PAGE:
Dear Jeff, 05-24-2015
This facile Christianity leads to oppression, intolerance, and hate. At its best, of course, Christianity leads to humility. At their best, so, too, do agnosticism and atheism. If you don’t believe in God, you don’t have to worry about any mistaken belief that God is on your side in all your dealings with other people. If you don’t believe in an afterlife, it can become that much easier to focus on the here and now and become concerned for others’ suffering.
Your reference to ‘facile Christianity’ goes back to an earlier reference that I made in regard to the style of evangelical Christianity that both you and myself grew up with in our shared experience at a private Christian junior high and high school. As we both matured and went our separate ways into the big world we both have similarly seen the problems with this ‘facile Christianity’ you reference and yet our responses to that have been fundamentally different; you an atheist and me an ever more committed and devout Christian and follower of the historical Jesus Christ and Way.
Let me now respond to your claims in turn. And my responses will be necessarily brief in order to cope with the constraints of the (online) medium we are working with, and the reality that if we were going to deal with each of the issues you have brought up in a critical way that we would have to at least write essay length responses in order to do justice to the depth associated with them (the issues).
Let me state right up front that what seems to be the underlying premise of your evaluation of Christianity’s, Atheism’s, and Agnosticism’s respective value has to do with a purely ethical, utilitarian, and consequentialist, if not existentialist outlook. In other words, you have apparently come to the conclusion that what matters is only the here and now; the immediate and observable reality of things and that moral/ethical value can be purely generated from within a closed system of human compassion and generosity toward their fellow man and woman (without appeal to someone ‘outside’ of this closed system typically known as God). But it is at this point that I believe your premise begins to break down; that a purely naturalist based ethic grounded upon natural law of cause and effect cannot furnish you with the kind of ethics and view of human dignity that you seem to believe it can. And so it is for this reason (among others) that I see your position as incoherent and inconsistent. Let me explain.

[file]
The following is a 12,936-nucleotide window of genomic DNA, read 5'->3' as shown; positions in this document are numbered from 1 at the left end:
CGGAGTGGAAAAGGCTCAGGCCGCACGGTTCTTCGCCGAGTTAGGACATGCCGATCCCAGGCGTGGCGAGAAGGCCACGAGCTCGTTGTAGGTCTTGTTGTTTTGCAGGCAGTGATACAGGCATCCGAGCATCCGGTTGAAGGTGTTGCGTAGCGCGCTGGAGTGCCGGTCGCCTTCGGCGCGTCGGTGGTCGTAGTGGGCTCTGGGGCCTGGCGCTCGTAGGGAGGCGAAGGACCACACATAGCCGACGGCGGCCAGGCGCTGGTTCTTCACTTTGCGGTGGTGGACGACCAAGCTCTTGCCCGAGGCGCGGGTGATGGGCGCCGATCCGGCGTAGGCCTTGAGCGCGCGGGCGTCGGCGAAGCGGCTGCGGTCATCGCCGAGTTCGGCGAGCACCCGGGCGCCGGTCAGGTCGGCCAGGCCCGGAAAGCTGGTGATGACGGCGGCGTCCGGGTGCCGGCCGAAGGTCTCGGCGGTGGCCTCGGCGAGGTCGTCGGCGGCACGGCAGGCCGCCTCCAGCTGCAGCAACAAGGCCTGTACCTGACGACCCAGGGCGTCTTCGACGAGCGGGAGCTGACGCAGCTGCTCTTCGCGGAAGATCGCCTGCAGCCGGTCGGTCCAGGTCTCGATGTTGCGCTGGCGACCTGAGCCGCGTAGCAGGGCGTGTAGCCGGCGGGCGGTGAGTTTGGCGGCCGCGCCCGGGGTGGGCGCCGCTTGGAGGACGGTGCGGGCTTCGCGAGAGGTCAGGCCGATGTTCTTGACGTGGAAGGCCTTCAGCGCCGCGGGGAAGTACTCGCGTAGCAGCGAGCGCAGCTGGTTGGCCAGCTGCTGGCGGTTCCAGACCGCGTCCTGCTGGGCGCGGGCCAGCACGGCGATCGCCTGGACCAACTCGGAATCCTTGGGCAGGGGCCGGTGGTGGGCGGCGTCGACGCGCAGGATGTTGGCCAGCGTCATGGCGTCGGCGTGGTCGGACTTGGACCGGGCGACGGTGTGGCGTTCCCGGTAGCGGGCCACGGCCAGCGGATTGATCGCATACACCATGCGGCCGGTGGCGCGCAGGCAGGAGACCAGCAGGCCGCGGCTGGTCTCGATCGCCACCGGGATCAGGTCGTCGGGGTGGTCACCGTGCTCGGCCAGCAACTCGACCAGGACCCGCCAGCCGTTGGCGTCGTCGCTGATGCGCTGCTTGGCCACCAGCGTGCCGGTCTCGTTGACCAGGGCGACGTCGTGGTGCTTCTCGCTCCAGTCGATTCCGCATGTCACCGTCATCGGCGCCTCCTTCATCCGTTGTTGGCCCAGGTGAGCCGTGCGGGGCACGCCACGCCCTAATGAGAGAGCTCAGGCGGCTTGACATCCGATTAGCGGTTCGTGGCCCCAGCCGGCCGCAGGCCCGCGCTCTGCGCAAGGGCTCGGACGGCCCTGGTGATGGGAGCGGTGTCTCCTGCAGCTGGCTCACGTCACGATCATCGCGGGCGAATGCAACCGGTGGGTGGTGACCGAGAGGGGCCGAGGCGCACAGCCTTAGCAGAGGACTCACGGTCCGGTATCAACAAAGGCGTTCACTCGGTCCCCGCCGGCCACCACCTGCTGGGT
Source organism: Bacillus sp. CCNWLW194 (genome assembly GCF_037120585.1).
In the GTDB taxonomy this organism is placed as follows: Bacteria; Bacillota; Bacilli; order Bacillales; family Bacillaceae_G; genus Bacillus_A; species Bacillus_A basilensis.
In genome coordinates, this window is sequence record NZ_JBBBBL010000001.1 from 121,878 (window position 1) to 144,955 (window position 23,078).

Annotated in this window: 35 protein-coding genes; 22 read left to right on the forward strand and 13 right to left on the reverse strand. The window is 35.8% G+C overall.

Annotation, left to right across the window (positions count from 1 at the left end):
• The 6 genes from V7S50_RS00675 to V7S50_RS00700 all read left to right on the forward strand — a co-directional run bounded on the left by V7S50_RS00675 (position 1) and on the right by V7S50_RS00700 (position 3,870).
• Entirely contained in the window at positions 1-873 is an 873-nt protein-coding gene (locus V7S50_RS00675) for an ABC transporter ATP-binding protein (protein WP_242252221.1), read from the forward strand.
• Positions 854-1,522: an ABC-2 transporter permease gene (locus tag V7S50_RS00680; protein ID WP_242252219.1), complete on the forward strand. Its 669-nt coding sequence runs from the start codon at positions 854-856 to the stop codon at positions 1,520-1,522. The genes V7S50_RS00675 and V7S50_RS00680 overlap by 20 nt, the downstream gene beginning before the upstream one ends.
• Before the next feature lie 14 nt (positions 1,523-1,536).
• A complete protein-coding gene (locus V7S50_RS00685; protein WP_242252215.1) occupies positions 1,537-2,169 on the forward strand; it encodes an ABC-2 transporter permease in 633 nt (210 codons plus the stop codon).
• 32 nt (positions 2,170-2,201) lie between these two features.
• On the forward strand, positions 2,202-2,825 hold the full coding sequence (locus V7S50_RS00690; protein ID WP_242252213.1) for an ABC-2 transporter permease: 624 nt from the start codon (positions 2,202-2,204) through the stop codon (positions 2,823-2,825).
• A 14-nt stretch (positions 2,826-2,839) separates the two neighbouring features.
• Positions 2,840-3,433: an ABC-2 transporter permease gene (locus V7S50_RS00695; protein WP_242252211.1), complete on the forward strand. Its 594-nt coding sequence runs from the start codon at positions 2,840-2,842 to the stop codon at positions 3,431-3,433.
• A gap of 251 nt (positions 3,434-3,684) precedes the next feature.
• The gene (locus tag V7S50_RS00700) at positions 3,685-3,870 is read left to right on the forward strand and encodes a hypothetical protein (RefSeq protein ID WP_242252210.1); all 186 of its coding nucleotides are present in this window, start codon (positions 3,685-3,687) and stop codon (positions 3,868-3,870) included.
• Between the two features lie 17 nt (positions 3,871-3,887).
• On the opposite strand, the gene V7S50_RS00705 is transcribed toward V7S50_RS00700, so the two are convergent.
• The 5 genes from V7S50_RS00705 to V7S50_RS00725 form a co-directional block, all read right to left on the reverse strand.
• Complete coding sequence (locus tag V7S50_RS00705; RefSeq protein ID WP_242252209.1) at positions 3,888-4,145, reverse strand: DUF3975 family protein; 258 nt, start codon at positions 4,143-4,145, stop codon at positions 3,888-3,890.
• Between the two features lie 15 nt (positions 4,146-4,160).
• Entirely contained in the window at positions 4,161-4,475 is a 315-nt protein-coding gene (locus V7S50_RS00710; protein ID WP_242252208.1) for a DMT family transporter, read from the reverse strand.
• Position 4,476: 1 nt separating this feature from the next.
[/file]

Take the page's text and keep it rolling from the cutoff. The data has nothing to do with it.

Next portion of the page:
Jeff, bluntly, you seem to be assuming that there is some sort of universal normative value that should be globally present in just the same ways for the Atheist as is for the Christian; but I wonder why? As an Atheist (or Agnostic, but functional atheist) you believe that you can appeal to something beyond your own subjective and psychological experience? Why do you presume that there is something (of ethical import) that is not just true for you and your experience of the world, but that what you believe constitutes a human capacity to engage with the suffering’s of others should be true in the same way for everyone else (whether they be in the ‘best’ of Christianity, Atheism, or Agnosticism)? If you believe that we live in a closed system (universe), and that reality is determined to be what it is by a clockwork determinism of natural law of cause and effect, then how can you claim with any global force that things aren’t the way they are simply because that is how the universe has decided things should be? Friedrich Nietzsche bit the bullet when he wrote:
The modern scientific counterpart to belief in God is the belief in the universe as an organism: this disgusts me. This is to make what is quite rare and extremely derivative, the organic, which we perceive only on the surface of the earth, into something essential, universal, and eternal! This is still an anthropomorphizing of nature!
Why don’t you bite the bullet too? In other words, why do you pretend that you can identify moral values from within a closed system of reality? As a naturalist (which I assume you are given your comments on ‘real science’ in an earlier comment of yours) you cannot escape the way things are, you are captive to natural law, and thus you must conclude that the way things are are the way things ought to be; this is your only alternative for ‘oughtness’ in regard to ethics and human dignity in a world that can be reduced to materialism, chemical reactions in the human brain, and governed by a deterministic mechanical process of cause and effect. Émile Bréhier gets to the conclusion of your premise about things quite well when he writes:
Order in nature is but one rigorously necessary arrangement of its parts, founded on the essence of things; for example, the beautiful regularity of the seasons is not the effect of a divine plan but the result of gravitation.